Toward the end of each four-year term, governors lose sway over the Legislature, as the uncertainties of re-election loom. But Paul LePage has lost authority a lot faster than most.
The changed dynamic from last year – when Democrats had just retaken the Legislature and seemed unsure how to challenge the governor – is remarkable.
Back then, LePage drove the debate toward a single priority few Mainers shared: paying hospitals for past Medicaid debts. LePage not only got lawmakers to devote all the money from a prospective new 10-year liquor contract to that cause, but he even managed to beat back the drive to accept $1 billion in federal Medicaid funding over the next three years that would primarily benefit the same hospitals.
As policy, this makes no sense. The hospitals are undoubtedly happy to get old bills paid, but they face significant reductions in Medicare rates enacted by the Affordable Care Act, and the new Medicaid funding was supposed to balance those losses.
But as a political tactic, LePage’s unwavering, in-your-face approach worked.
This year, it’s different. For one thing, Democrats have learned something about strategy. When budget negotiations concluded last year, rather messily, there was a $40 million gap in municipal revenue sharing that a special commission was supposed to fill by closing tax loopholes.
But Republicans, perhaps chastened by LePage’s ire over their decision to override his budget veto, refused to consider any changes, labeling every proposal the commission brought up a “tax increase.”
When Republicans on the Appropriations Committee adopted the same approach, Democrats forced the issue, first by holding a vote after committee Republicans left for the day, then pushing the revenue sharing bill quickly to the floor.
They figured out that they had a political winner. State funding for towns and cities has been cut annually ever since the onset of the Great Recession, and the prospect of losing another $40 million late in their cycle of budget preparation was the straw that broke the camel’s back.
When the House voted overwhelmingly for the revenue sharing bill, LePage was so upset that in a speech to the Maine State Chamber that night, he vowed to withhold the same transportation bond he’d been praising so extravagantly two weeks earlier. But he also said he wouldn’t veto the revenue sharing bill, contradicting an earlier assertion by his press office .
The threat, if this confused pattern of thinking can be called that, backfired spectacularly. When the Senate got the revenue sharing bill, it backed it 33-2, with only one of 15 Republicans supporting the governor’s position. The bill now sits on his desk; he’s reportedly reviewing his options.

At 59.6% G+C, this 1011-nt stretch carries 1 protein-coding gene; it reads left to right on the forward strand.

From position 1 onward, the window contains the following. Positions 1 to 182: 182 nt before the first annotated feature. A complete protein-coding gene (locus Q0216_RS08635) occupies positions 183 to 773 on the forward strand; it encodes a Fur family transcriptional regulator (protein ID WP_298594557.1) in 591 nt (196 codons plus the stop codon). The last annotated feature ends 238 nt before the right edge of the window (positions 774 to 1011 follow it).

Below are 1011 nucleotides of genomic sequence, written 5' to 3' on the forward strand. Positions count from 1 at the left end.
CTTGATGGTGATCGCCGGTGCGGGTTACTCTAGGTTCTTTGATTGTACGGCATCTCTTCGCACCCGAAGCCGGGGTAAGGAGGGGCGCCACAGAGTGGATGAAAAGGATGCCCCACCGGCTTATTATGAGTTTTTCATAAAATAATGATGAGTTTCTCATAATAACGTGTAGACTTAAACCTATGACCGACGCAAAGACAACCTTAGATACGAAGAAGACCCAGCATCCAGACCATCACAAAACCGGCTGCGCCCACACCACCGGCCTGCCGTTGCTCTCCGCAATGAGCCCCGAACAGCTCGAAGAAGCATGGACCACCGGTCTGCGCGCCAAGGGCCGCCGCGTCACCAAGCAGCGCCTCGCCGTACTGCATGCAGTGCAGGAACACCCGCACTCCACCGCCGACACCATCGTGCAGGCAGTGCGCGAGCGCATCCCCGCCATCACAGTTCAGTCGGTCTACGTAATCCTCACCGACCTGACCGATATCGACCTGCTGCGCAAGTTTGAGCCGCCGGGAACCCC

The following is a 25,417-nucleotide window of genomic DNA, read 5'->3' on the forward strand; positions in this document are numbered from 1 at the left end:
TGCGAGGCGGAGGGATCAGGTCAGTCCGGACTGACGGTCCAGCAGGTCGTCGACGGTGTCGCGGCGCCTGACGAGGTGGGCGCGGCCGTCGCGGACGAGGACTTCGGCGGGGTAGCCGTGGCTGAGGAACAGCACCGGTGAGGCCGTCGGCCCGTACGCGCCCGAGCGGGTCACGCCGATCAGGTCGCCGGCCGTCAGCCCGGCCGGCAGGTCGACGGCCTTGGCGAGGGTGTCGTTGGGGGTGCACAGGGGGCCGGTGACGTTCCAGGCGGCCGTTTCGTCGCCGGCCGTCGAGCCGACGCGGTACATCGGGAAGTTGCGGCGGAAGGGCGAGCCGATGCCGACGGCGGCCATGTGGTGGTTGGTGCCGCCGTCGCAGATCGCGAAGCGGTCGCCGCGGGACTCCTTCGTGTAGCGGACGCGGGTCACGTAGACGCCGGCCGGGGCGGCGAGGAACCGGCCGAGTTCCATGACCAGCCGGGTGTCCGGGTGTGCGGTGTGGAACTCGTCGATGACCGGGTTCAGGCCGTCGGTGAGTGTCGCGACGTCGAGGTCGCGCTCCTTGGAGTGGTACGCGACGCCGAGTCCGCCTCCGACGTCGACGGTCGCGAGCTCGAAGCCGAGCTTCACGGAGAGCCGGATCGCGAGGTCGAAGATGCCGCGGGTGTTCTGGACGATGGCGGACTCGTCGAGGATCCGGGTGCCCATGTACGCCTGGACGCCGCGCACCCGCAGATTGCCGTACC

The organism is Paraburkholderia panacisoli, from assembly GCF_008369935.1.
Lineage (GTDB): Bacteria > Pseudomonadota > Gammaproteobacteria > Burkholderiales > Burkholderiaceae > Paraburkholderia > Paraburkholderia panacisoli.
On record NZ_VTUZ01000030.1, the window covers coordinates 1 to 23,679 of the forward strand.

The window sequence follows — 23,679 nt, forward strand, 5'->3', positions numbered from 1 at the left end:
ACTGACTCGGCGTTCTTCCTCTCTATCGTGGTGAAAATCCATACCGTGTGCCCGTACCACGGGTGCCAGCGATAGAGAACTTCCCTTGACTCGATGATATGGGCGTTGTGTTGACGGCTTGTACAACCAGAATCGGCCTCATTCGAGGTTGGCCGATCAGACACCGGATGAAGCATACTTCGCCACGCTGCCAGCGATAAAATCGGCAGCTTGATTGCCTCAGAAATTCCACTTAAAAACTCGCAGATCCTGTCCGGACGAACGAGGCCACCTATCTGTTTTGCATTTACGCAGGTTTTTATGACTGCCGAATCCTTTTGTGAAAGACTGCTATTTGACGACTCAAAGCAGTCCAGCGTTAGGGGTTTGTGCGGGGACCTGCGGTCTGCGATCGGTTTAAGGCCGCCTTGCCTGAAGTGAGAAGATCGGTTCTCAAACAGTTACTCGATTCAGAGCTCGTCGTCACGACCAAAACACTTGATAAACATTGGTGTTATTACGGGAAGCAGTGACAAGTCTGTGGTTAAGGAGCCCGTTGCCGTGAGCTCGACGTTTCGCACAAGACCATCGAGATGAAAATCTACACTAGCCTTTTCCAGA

But revenue sharing isn’t the only example. LePage continues to assume Republicans will back him whenever he vetoes a bill, for whatever reason. Last year, it mostly worked, the vast majority of his 86 vetoes – a record – were sustained, sometimes by Republicans switching to oppose bills they supported earlier.
This year, LePage got things rolling by vetoing a bill to expand the federally funded summer school lunch program, which is now offered by about 60 percent of eligible school districts – those where half the children qualify for subsidized meals.
The program was strongly endorsed in bipartisan fashion in 2011, and again this year. The new bill nudged eligible districts to accept the money – Republicans called it a mandate – while providing an opt-out provision if school boards chose.
It’s a minor change, really. The Maine School Management Association was neutral. How can you really be against feeding hungry children in summer, as every district does during the regular school year?
Perhaps LePage was reacting to the bill’s sponsor – Senate President Justin Alfond, about whom he’s said many unflattering things. But by vetoing the bill, he put his erstwhile allies in an impossible position.
The Senate overrode the veto, 25-10, and then it went to the House, which also overrode, 92-45. The House Minority office quickly put out a release saying Republicans “voted to sustain” the veto, but it wasn’t quite true. There were only three GOP votes to override, but nine Republicans were absent. Some, in legislative parlance, “took a walk” rather than vote against hungry kids. Bottom line: Republicans could have sustained the veto, but didn’t.
We can expect more of the same as the session continues. LePage himself predicted the Legislature will finally accept expanded Medicaid funding, and after this week, who can doubt it?
With an erratic leader who regularly puts them on the wrong side of the fence, it’s little wonder Republican lawmakers are concluding they’re now on their own.
Douglas Rooks is a former daily and weekly newspaper editor who has covered the State House for 29 years. He can be reached at firstname.lastname@example.org.